In retrospect, reading them today, as I sometimes do, a lot of these filler stories were a little hackneyed. You kind of new what to expect, a slightly supernatural twist in the tale that was anything but unexpected. Occasionally though, there was a thoughtful piece of writing in there, and those stories really did make a lasting impact on this young reader.
Hindsight is a great tool for any reviewer, and I realise now that the type of story that really resonated with me was likely to be based, however loosely, on urban-mythology. You know the stuff, the claw on the door handle, the banging on the car-roof outside the lunatic asylum, the strange woman with the hairy wrists, and variations on these tales. One story that really excited me was a story about a stranger accepting a lift in a car from a driver who gets increasingly paranoid that the person he has picked up is an escaped mental patient. The twist in the tale is that it is the driver of the car himself who is actually the lunatic at large; not the person he has picked-up. I remember thinking of this story recently, when I was rereading Locas in Love, where an increasingly paranoid Maggie starts to worry that a car is stalking her car. Another favourite was the against all odds tale, that often featured a character who after being diagnosed with a deadly illnes, goes off in search of a final adventure, and ends up being, somewhat mysteriously, cured.
I'll be honest, if you ask me what other stories are in that Alan Class Comic, the one with the paranoid driver, I'd struggle to tell you. And if you asked me which superhero the filler stories frame in the publication, I just wouldn't be able to say. The truth is, I wanted more stories like the paranoid driver, or I wanted the paranoid driver story to stretch for an entire comic book. Perhaps I was already starting to outgrow superheroes. The trouble was, of course, that there really wasn't a lot out there, other than superhero comics, that combined words and pictures for me to read. It is different today, thankfully, there is much more choice now, although it is still in many ways a limited choice if one considers all the autobiographical publications as one genre.
Growing up back then, I would have loved a comic like Seizon - Life. Oh, I admit that today, the adult me thinks the third volume of the series falls a bit flat, and that the story is a tad melodramatic, but the teenage me would have really loved it, and if I'd read it in my early twenties, then I might have started producing work like it.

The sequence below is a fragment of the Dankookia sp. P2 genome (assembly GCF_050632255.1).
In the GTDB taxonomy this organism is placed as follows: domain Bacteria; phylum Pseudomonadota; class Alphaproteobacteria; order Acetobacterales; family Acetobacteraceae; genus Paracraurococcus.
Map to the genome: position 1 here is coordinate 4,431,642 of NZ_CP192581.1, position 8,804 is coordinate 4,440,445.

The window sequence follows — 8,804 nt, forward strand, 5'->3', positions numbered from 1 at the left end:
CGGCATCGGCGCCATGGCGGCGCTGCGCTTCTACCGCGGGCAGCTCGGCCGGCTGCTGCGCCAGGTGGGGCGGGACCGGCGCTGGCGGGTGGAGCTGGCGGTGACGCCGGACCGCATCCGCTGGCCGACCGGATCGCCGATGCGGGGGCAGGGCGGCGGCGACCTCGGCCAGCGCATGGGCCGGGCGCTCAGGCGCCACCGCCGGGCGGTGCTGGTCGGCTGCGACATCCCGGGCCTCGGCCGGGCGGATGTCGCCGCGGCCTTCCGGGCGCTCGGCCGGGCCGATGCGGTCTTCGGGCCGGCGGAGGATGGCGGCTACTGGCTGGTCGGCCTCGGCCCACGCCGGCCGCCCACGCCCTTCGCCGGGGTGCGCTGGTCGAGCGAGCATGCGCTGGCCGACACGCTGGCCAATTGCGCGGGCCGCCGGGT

Seizon, a collaborative effort by Nobuyuki Fukumoto, a previous winner of the Kodansha Manga Award, and fellow Kodansha Manga Award winner, Kaiji Kawaguchi, is a twenty three chapter story, spread over three volumes. It is first and foremost an action thriller, that tells the story of Takeda, a desperate and dying man determined to bring his daughter's killer to justice, before he himself is eaten away by cancer.
Scanlated first by Kotonoha, and finished (finally) by Hox, Seizon, is a classic who-done-it, but with a very modern denouement. The protagonist, Takeda, has suffered the loss of his wife, who died not knowing whether their daughter, Sawako, missing for the past fourteen years, was alive or dead, to cancer. When Takeda learns that his own terminal cancer is in an advanced state, he decides to end his life. However, just when he is about to hang himself, the phone rings and we hear the message from the police that they have found his missing daughter's corpse.
His short remaining life given new purpose, Takeda resolves to remain alive long enough to bring his daughter's killer or killers to justice. But he must move quickly, under Japanese law, the statute of limitations for murder lasts for 15 years, and Takeda has only six months left to live, and six months left to bring his daughter's killer to justice.